There's a bunch of very smart people, with interesting tech, and, uh, low pay.
I don't know about NSA but GCHQ is subject to a lot of oversight; breaking laws would be problematic. Laws get written with specific exclusions for GCHQ. And there are creative methods to evade other laws - US in theory cannot spy on its citizens so they team with UK and ask us to do it for them.
I'm not a security expert (obviously), so maybe I'm wrong, but in general I don't see how they'll be able to build new monster computing facilities as fast as consumer hardware can be upgraded to use slightly stronger encryption.
Then this is another argument against (foreign/multinational) businesses conducting anything sensitive in the cloud, even if it is encrypted end to end and stored encrypted. Particularly for information that the businesses want to keep indecipherable for many years.
Even if you were to find out, what good would it do? Let's say the worst case scenario was true, and all block ciphers are extremely busted, and their contents decrypted and mined along with everything else. Would you basically forfeit your life to be a patriot of humanity and publicize that fact? (Especially given how much kool-aid you had to drink to find out in the first place, and how overwhelmed you'd be by the reality of an industrial spying operation). If such a break really is the case, the private sector will figure it out over time. Meanwhile, IMHO, the only thing a freedom-preserving person can do is assume the abstract concepts of cryptography are feasible, and build systems with the primitives we currently have. Don't worry about them reading your present communication in the future, because if we're to the point where they're casually arresting people based on their ideas, we're boned anyway.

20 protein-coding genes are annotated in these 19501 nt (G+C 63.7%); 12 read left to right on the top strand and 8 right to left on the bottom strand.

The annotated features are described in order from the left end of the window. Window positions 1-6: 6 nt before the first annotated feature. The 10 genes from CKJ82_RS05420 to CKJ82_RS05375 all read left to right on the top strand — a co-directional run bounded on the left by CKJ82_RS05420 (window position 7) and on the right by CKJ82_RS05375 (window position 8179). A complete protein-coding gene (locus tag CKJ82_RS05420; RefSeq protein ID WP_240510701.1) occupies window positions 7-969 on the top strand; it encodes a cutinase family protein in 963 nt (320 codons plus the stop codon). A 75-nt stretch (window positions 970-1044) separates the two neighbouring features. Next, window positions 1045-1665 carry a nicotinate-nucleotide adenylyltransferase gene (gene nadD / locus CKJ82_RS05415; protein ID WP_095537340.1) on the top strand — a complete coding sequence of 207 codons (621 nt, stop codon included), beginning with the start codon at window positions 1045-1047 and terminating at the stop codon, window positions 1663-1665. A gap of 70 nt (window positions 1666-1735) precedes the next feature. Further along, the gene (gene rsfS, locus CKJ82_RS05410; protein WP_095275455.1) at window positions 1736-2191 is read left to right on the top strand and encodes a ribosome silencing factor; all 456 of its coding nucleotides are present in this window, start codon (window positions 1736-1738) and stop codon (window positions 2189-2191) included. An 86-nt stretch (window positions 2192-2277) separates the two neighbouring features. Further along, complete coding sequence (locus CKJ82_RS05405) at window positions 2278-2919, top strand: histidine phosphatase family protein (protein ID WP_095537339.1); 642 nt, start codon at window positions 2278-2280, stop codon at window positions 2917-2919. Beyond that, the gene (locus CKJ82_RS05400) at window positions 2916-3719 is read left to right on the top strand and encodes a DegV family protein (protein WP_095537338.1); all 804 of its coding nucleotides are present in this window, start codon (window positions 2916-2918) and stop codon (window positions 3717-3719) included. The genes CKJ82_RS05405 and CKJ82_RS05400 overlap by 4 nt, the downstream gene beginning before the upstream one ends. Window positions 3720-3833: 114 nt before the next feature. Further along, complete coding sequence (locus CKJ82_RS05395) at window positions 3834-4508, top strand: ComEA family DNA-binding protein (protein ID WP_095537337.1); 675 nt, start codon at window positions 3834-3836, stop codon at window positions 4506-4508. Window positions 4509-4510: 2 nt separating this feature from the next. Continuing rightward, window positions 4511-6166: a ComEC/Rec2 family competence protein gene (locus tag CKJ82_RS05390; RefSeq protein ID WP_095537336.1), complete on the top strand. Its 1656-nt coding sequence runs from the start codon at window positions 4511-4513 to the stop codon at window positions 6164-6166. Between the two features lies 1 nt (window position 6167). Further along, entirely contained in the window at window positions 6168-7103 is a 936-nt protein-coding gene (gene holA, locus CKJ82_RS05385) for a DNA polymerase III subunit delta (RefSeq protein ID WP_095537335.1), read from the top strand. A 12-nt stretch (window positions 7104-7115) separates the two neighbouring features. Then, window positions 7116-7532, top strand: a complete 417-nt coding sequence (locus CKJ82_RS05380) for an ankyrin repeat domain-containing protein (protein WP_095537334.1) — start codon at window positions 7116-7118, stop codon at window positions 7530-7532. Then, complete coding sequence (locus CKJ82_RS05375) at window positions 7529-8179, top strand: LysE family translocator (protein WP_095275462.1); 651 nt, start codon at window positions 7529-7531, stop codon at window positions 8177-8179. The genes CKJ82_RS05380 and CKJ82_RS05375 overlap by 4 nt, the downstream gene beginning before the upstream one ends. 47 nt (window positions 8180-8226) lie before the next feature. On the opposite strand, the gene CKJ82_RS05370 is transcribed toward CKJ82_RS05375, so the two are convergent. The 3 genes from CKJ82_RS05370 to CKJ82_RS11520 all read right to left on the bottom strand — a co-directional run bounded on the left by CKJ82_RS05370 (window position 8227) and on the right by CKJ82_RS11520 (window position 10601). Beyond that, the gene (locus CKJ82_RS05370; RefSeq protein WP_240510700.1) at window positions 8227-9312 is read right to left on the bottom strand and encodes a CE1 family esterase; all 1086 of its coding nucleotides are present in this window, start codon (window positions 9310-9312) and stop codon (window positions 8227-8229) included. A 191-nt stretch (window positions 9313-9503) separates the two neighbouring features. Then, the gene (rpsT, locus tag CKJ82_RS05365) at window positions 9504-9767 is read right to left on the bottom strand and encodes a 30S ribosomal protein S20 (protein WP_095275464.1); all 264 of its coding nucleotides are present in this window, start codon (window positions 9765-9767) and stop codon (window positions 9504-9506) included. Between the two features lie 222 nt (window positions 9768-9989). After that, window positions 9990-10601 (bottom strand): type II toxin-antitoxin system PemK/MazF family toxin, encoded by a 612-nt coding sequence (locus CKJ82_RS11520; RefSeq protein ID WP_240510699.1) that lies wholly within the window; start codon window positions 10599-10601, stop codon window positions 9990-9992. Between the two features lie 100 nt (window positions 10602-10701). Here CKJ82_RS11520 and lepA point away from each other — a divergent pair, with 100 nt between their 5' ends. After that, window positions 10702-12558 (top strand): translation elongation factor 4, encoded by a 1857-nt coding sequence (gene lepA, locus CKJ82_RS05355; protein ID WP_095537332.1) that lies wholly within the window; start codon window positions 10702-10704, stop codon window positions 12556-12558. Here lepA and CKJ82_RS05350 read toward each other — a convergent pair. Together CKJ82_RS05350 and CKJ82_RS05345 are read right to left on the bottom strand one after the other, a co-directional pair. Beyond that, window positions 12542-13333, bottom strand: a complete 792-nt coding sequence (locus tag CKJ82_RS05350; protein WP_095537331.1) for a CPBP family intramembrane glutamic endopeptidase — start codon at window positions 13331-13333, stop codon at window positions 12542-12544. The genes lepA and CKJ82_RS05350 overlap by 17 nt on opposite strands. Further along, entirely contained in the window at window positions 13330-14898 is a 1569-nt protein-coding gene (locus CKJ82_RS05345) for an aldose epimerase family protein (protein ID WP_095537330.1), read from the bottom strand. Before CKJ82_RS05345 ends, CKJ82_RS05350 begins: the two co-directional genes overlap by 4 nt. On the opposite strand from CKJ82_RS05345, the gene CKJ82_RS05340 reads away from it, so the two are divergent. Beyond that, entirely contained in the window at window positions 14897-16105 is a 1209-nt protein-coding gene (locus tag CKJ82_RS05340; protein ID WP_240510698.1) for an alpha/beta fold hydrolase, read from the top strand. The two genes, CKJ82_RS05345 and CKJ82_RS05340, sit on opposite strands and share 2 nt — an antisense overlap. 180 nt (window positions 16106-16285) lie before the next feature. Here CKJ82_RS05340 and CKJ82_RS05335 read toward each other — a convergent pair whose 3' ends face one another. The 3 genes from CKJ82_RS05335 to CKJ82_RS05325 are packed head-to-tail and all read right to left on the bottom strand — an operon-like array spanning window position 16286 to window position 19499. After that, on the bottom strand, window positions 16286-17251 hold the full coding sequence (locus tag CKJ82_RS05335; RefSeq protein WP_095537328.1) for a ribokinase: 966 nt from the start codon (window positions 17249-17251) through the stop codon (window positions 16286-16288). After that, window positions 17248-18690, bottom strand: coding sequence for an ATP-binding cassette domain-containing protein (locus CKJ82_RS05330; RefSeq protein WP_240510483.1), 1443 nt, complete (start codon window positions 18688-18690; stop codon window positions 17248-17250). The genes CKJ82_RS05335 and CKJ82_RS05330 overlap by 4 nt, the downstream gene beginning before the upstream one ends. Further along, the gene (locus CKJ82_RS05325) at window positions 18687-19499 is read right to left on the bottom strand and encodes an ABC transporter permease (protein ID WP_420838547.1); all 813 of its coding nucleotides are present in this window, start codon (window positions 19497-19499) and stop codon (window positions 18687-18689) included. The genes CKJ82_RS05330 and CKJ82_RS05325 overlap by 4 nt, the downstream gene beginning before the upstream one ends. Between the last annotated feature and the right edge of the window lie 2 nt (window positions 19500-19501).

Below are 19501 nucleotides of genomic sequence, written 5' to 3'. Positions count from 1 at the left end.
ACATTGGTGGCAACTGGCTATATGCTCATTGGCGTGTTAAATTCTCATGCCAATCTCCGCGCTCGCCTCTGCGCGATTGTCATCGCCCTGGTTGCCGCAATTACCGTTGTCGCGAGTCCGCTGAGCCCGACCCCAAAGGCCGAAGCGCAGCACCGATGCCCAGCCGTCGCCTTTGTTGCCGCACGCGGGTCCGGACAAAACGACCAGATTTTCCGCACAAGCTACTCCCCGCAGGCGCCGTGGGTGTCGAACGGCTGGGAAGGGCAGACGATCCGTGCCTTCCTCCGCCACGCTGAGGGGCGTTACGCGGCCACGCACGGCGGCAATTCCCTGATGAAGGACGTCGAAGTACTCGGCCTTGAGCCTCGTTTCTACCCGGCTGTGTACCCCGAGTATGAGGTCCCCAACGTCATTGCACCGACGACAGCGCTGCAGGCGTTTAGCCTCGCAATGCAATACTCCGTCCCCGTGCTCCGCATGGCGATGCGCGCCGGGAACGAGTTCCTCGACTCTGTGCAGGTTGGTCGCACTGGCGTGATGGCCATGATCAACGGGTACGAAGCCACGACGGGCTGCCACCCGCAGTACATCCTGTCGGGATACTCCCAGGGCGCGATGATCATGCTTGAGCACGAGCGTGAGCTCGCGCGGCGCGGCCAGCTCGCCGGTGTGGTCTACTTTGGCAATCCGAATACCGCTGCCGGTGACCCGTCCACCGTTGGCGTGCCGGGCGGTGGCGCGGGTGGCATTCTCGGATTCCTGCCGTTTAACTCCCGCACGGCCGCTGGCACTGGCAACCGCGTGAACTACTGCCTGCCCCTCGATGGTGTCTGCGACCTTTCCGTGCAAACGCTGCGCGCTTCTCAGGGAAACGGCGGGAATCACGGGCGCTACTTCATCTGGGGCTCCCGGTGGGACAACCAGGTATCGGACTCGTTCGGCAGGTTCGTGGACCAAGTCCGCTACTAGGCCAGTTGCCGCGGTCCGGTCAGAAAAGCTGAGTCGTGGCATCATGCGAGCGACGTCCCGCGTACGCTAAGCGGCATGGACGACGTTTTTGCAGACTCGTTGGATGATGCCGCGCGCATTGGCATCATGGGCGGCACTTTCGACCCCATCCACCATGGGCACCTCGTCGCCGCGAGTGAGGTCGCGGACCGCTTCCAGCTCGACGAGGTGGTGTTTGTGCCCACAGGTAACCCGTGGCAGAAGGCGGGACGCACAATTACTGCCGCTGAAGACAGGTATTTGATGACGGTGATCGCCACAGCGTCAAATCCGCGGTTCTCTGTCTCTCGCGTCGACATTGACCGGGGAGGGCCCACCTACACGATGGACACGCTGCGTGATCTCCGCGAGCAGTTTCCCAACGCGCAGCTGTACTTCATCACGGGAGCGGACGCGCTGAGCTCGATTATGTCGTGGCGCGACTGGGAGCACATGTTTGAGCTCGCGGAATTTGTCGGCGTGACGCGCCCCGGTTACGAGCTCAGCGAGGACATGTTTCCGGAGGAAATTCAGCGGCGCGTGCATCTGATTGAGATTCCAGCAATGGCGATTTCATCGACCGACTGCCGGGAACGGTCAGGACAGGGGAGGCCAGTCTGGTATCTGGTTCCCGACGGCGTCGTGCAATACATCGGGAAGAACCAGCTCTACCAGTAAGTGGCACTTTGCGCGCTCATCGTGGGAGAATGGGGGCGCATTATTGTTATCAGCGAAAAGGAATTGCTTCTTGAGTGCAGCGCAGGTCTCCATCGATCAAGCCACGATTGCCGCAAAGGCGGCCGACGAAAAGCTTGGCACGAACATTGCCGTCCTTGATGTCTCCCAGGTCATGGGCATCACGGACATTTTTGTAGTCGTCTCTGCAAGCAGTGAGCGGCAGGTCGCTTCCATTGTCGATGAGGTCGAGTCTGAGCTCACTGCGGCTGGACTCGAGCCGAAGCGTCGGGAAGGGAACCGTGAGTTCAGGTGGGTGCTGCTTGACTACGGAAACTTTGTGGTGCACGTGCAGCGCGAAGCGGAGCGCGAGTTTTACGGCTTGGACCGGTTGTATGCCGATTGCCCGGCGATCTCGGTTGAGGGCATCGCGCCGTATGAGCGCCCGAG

Also, to anyone who thinks "US laws protect citizens from spying", your wishful fairytale is only deceiving yourself. I'm sure NSA views the whole process akin to a quantum computation, where they massage the data on everyone using massive vector operations (which they don't consider interception on individuals, as it's a mechanical process), and then a kind of decoherence step where they read the answer. If your completely-between-citizens correspondence is interesting, it's reflected in the interest level of a cross-border relationship, and the latter is reported. They start a specific investigation (with the sham-court rubber stamp) and see the whole picture eventually. And yes, I know the NSA isn't interested in widespread de facto criminality, but if the only reason the details of your personal life aren't being scrutinized by another human being is that you are just not interesting enough, exactly how could you claim that you aren't being spied on?
hold out for something better ;)
edit: why the downvotes? I'm not trollin, they actually pay a percentage above the standard govt pay scale.
I have a feeling the £25k isn't the complete story and there might be other compensation not mentioned.
Oh and for the past few years there have been pay freezes in the civil service which will be continuing for the life of this parliament.
Obviously not everything the NSA does is a problem from a Constitutional standpoint, but still... the odds of being ordered to do something I would find grossly unethical are too high for me to want to work there.
Worse still, I could see myself modifying my own ethics over time for the sake of staying in my employer's good graces. How many people can honestly say they would never fall prey to that temptation?